Obviously the goal is for an application to load almost instantly but I am curious as to what the average time would be before users perceive an application or website as "too slow". So, I'm curious as to what is the threshold of user abandonment or the perception that the application is too slow?


2 Answers 2


Jakob Nielson describes the 3 time limits which he calls the 'Response-Time Limits':

There are 3 main time limits (which are determined by human perceptual abilities) to keep in mind when optimizing web and application performance

It is an article written in 1993, but three years ago he published a new research report on website response times stating that:

The 3 response-time limits are the same today as when I wrote about them in 1993 (based on 40-year-old research by human factors pioneers):

  • 0.1 seconds gives the feeling of instantaneous response — that is, the outcome feels like it was caused by the user, not the computer. This level of responsiveness is essential to support the feeling of direct manipulation (direct manipulation is one of the key GUI techniques to increase user engagement and control).
  • 1 second keeps the user's flow of thought seamless. Users can sense a delay, and thus know the computer is generating the outcome, but they still feel in control of the overall experience and that they're moving freely rather than waiting on the computer. This degree of responsiveness is needed for good navigation.
  • 10 seconds keeps the user's attention. From 1–10 seconds, users definitely feel at the mercy of the computer and wish it was faster, but they can handle it. After 10 seconds, they start thinking about other things, making it harder to get their brains back on track once the computer finally does respond.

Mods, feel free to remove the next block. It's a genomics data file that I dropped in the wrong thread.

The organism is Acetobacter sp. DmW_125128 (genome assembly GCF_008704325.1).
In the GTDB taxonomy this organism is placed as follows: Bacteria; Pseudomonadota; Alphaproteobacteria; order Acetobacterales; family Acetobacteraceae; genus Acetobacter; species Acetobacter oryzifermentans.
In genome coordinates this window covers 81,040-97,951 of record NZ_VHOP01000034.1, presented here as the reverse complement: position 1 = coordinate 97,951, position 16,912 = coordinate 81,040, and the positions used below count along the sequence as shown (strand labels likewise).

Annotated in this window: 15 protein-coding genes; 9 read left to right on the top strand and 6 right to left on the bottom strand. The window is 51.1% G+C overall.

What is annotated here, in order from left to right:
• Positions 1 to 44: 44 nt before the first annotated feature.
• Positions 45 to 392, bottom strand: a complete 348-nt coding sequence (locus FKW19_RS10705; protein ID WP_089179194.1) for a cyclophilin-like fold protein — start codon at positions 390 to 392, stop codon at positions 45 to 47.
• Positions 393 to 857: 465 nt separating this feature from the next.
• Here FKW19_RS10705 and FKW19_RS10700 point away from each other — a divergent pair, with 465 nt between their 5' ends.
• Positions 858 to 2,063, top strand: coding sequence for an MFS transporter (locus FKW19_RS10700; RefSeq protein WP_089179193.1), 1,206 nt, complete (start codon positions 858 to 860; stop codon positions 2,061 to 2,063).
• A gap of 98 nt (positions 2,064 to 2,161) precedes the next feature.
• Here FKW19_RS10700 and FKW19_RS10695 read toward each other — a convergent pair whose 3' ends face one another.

A 10-second delay will often make users leave a site immediately. And even if they stay, it's harder for them to understand what's going on, making it less likely that they'll succeed in any difficult tasks.

For mobile applications and websites he further states that users are even more rushed because of the mobile setting. But he doesn't state whether that has any influence on the users perception of the speed of a website or application. So I can't say whether that is true or not.

Hope this answers your question.

  • I will dig deeper into Mobile Usability- I sometimes forget how great of a reference it is. Thank you for the response, it's what I was looking for.
    – Stephen
    Commented Apr 15, 2014 at 15:53
  • Np. There are some great articles on his website. Worth checking out every once in a while
    – GWv
    Commented Apr 16, 2014 at 5:56

I recall that 2 sec is when some start dropping out nowadays. Of course it depends on the site and the situation. Also it depends on the timing of separate parts of the site. For example, layout, text, and image placeholders might load earlier while images load later. Other stuff can happen in the background.

Perceived performance is more important than actual performance.

The user should see something within 0.2 sec. Even seeing the url being resolved after clicking a link is something. I'd say some part of the page should appear within 1 sec. The page should be fully loaded within 3 sec.

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